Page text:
Frassati Fridays

Our school features a recurring sequence of field trips that we call “Frassati Fridays.” Every few weeks - about ten times over a school year - we take education outside the classroom, rotating between three different types of field trips:

  1. Adventures in the great outdoors, such as hiking, canoeing, foraging for edible plants, or an Outward Bound ropes course.

  2. Corporal works of mercy, or acts of service, such as cleaning a house for pregnant homeless women, serving lunch at a soup kitchen, or gardening for an inner city home for recovering addicts.

  3. Culture, such as a ballet matinee, a symphony rehearsal, or an art or archeological museum.

Why do we do this? Because while books and classrooms are essential, they are not the only thing that matters in an education. We want our children to develop a sacramental imagination and a Catholic way of engaging the great wide world. The world is big and beautiful, and we want our students to drink deeply from all that is excellent, as well as to honestly confront the world’s challenges and pain in age appropriate ways. We want them to meet God in creation. We want them to meet Christ in “the least of these.” We want to engage in culture, because nothing human and good is alien to a Catholic.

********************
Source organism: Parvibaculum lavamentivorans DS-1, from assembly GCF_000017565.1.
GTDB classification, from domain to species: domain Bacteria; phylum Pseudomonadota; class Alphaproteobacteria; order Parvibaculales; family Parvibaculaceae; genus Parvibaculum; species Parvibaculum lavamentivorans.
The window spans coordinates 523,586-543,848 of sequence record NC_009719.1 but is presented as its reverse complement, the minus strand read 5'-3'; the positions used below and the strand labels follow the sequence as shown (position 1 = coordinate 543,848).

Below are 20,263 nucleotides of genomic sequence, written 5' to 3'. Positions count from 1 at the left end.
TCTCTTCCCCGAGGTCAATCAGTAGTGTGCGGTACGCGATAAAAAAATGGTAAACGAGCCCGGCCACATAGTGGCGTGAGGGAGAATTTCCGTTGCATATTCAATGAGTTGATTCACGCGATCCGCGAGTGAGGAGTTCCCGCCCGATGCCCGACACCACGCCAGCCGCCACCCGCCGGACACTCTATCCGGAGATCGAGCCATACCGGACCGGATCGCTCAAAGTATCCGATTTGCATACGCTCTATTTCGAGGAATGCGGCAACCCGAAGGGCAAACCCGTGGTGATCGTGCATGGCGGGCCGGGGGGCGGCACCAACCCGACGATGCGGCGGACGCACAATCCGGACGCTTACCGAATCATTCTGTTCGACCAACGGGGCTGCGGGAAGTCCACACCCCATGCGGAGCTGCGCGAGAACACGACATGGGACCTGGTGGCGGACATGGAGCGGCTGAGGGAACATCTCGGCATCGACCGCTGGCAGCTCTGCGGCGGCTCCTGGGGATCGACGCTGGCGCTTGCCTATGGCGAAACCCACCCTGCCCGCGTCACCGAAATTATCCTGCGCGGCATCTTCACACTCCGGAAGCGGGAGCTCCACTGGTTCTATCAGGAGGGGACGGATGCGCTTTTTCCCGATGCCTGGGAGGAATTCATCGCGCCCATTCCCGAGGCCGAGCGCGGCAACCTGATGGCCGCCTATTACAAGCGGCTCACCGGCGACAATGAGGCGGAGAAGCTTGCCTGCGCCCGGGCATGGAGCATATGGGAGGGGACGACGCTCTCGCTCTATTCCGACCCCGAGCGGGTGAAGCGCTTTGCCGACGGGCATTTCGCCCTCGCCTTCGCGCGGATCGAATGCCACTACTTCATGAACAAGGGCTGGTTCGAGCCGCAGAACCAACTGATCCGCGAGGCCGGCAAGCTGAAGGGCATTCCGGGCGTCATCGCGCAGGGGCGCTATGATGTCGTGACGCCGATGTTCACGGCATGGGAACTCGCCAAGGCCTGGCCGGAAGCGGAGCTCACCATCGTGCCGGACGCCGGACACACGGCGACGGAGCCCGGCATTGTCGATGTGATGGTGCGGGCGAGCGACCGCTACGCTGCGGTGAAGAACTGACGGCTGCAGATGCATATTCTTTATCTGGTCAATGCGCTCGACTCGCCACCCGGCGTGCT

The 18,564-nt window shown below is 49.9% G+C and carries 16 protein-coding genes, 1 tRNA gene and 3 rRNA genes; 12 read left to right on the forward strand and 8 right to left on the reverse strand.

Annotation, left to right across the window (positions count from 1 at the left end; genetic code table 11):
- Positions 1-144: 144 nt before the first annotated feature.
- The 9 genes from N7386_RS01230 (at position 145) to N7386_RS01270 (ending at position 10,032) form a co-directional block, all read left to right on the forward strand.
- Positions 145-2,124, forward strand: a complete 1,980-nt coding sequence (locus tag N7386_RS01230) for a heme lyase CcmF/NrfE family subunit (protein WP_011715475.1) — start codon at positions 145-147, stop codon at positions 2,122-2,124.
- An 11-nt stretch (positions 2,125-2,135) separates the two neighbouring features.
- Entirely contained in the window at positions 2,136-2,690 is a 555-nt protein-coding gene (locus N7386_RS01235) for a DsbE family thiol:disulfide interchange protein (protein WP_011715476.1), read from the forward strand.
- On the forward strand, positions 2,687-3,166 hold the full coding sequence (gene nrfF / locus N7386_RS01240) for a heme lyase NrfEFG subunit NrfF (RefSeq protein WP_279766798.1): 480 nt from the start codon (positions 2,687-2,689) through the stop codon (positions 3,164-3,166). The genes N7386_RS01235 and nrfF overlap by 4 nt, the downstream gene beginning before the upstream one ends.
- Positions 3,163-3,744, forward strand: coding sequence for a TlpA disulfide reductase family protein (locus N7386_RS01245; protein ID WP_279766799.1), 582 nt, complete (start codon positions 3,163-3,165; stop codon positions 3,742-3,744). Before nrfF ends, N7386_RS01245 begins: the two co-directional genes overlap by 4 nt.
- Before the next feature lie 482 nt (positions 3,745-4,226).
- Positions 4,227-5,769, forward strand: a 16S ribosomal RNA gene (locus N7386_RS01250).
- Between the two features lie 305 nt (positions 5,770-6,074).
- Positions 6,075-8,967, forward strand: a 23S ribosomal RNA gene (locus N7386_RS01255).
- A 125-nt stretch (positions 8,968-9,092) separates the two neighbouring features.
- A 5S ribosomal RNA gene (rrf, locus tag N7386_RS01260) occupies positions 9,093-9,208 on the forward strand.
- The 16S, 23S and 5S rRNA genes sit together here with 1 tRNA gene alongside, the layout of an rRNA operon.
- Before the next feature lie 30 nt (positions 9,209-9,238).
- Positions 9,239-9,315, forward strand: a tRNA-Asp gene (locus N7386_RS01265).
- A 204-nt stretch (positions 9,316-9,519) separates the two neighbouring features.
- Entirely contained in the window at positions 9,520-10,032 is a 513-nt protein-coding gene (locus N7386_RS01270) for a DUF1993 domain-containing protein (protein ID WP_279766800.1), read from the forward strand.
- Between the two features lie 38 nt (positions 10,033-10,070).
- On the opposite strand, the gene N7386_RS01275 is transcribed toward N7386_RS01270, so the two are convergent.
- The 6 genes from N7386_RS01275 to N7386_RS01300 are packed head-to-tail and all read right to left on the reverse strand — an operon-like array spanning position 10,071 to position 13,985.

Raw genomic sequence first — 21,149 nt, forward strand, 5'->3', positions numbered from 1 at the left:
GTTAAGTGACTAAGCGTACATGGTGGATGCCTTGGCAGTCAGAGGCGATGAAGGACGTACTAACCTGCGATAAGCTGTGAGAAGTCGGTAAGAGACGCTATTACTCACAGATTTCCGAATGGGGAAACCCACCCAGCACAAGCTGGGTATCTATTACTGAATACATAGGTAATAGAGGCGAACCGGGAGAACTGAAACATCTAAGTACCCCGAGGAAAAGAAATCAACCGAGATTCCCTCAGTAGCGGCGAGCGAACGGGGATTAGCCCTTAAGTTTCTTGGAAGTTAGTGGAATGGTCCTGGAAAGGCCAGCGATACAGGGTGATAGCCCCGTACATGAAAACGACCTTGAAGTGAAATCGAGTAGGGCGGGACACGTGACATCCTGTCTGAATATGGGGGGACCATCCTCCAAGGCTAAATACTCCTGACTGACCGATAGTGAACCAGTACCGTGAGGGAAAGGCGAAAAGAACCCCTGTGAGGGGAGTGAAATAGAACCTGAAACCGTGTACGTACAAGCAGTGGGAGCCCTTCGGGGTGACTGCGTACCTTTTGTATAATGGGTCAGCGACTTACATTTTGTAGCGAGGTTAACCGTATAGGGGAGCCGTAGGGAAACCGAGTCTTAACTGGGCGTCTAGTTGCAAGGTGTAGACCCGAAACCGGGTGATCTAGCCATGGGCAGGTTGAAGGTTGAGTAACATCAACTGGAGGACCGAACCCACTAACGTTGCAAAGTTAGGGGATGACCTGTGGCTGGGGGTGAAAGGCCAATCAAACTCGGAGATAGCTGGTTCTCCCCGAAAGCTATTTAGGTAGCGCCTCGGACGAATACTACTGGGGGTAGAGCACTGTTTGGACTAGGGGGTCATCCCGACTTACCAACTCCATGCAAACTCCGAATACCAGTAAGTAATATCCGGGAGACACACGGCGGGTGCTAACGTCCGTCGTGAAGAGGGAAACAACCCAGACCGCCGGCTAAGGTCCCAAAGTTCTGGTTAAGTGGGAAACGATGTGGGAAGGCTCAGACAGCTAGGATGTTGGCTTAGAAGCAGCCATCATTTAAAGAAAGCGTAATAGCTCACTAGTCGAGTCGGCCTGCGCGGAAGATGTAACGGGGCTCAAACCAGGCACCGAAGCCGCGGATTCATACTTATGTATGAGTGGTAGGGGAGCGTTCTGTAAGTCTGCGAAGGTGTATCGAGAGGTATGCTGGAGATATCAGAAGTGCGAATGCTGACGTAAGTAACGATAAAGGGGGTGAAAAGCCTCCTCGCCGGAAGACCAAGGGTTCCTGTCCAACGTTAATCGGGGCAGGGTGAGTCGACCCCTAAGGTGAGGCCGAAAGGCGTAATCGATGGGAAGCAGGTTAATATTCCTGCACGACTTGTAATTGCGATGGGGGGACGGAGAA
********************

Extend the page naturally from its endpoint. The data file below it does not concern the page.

We call our field trips “Frassati Fridays” in honor of Blessed Pier Giorgio Frassati, a young man who lived in Turin, Italy, in the early twentieth century. Our school motto is the glory of God is man fully alive,” and Bl. Pier Giorgio embodies for young men and women what it means to be fully alive in Christ. Like St. John Paul II, he was an outdoorsman, a mountaineer, a hiker, and a competitive swimmer. He had a great love for the poor and a passion for social justice. As a teenager, he joined his local Vincent de Paul Society and eventually became its president. He avidly attended theatre, opera, and museums, and was known for his capacity to quote Dante. From an early age, in a time when this was unusual, he was a daily Communicant.

In short, Bl. Pier Giorgio explains why regular field trips are part of the curriculum at Martin Saints. We believe that adventures in the outdoors, works of mercy, and engaging our culture are ways that we can help our students deepen their Catholicism and become fully alive in Christ.